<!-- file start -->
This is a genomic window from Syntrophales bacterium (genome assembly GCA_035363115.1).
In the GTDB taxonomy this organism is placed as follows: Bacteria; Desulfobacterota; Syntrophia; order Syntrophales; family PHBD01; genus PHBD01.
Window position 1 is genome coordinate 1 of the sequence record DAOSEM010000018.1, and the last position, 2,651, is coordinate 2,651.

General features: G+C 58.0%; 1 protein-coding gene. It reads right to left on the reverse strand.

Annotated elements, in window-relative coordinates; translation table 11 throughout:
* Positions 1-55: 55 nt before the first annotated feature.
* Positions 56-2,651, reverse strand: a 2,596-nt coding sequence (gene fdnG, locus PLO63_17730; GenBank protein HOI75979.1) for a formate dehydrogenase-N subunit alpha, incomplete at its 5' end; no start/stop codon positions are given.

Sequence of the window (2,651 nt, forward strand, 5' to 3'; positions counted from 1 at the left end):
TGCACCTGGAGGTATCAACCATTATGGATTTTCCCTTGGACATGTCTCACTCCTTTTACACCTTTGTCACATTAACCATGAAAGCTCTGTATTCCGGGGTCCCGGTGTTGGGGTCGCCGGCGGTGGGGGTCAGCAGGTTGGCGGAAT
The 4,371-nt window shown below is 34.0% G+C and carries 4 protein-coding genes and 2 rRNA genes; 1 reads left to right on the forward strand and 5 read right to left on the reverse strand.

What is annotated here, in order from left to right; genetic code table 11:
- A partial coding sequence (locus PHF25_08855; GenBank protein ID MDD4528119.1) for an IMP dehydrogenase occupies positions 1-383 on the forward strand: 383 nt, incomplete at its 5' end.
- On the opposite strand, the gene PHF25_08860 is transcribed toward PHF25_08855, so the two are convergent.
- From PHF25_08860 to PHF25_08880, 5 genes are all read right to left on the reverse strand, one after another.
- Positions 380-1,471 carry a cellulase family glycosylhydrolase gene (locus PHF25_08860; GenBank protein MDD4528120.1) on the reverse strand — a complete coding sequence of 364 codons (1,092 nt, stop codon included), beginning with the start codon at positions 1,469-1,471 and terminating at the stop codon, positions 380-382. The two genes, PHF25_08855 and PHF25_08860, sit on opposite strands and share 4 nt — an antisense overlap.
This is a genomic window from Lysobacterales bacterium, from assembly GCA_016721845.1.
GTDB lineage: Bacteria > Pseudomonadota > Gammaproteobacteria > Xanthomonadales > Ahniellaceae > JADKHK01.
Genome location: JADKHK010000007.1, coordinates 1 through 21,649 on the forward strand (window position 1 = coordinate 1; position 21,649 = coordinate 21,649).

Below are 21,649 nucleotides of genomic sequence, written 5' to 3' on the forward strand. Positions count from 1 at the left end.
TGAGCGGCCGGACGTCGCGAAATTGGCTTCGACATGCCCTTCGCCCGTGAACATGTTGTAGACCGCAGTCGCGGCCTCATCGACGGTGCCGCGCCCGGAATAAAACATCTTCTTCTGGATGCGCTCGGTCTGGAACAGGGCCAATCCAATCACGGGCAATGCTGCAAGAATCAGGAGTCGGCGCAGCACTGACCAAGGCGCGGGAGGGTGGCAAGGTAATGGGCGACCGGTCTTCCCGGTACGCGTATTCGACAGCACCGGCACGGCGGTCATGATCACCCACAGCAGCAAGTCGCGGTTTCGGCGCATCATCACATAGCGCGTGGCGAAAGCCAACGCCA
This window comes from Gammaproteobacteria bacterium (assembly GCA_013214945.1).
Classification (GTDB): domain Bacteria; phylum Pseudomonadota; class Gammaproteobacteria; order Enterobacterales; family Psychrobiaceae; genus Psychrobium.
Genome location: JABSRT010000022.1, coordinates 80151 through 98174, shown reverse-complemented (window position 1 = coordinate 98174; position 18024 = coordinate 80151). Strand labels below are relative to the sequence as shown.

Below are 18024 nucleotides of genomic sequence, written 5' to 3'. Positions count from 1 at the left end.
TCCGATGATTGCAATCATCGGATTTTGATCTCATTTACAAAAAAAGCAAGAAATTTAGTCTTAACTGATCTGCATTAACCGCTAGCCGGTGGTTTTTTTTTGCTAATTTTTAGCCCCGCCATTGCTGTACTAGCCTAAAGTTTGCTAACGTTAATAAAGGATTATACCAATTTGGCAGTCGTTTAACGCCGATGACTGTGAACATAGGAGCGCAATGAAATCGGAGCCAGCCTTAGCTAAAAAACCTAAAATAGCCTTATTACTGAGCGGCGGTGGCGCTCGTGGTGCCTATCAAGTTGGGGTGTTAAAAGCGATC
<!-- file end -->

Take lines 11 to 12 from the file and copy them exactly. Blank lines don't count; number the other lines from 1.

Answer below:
What is annotated here, in order from left to right; genetic code table 11:
- A partial coding sequence (locus PHF25_08855; GenBank protein ID MDD4528119.1) for an IMP dehydrogenase occupies positions 1-383 on the forward strand: 383 nt, incomplete at its 5' end.